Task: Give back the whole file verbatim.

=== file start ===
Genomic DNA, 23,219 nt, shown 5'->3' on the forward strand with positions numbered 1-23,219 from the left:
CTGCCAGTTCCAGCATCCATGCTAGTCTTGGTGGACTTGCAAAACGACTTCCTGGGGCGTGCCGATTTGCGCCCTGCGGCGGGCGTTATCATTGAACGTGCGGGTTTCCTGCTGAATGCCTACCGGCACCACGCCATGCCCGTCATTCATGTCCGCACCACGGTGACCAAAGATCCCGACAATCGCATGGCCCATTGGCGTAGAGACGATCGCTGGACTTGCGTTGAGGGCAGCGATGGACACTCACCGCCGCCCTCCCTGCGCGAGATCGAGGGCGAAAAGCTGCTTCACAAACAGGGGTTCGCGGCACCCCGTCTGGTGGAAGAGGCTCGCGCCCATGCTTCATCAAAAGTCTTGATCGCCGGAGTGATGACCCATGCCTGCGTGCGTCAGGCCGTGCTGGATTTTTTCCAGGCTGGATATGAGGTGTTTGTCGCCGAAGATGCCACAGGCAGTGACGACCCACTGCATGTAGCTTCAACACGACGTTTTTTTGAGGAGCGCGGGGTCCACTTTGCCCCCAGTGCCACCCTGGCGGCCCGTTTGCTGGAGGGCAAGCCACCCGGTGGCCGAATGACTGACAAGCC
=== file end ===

Genomic DNA, 23,219 nt, shown 5'->3' on the forward strand with positions numbered 1-23,219 from the left:
CTGCCAGTTCCAGCATCCATGCTAGTCTTGGTGGACTTGCAAAACGACTTCCTGGGGCGTGCCGATTTGCGCCCTGCGGCGGGCGTTATCATTGAACGTGCGGGTTTCCTGCTGAATGCCTACCGGCACCACGCCATGCCCGTCATTCATGTCCGCACCACGGTGACCAAAGATCCCGACAATCGCATGGCCCATTGGCGTAGAGACGATCGCTGGACTTGCGTTGAGGGCAGCGATGGACACTCACCGCCGCCCTCCCTGCGCGAGATCGAGGGCGAAAAGCTGCTTCACAAACAGGGGTTCGCGGCACCCCGTCTGGTGGAAGAGGCTCGCGCCCATGCTTCATCAAAAGTCTTGATCGCCGGAGTGATGACCCATGCCTGCGTGCGTCAGGCCGTGCTGGATTTTTTCCAGGCTGGATATGAGGTGTTTGTCGCCGAAGATGCCACAGGCAGTGACGACCCACTGCATGTAGCTTCAACACGACGTTTTTTTGAGGAGCGCGGGGTCCACTTTGCCCCCAGTGCCACCCTGGCGGCCCGTTTGCTGGAGGGCAAGCCACCCGGTGGCCGAATGACTGACAAGCC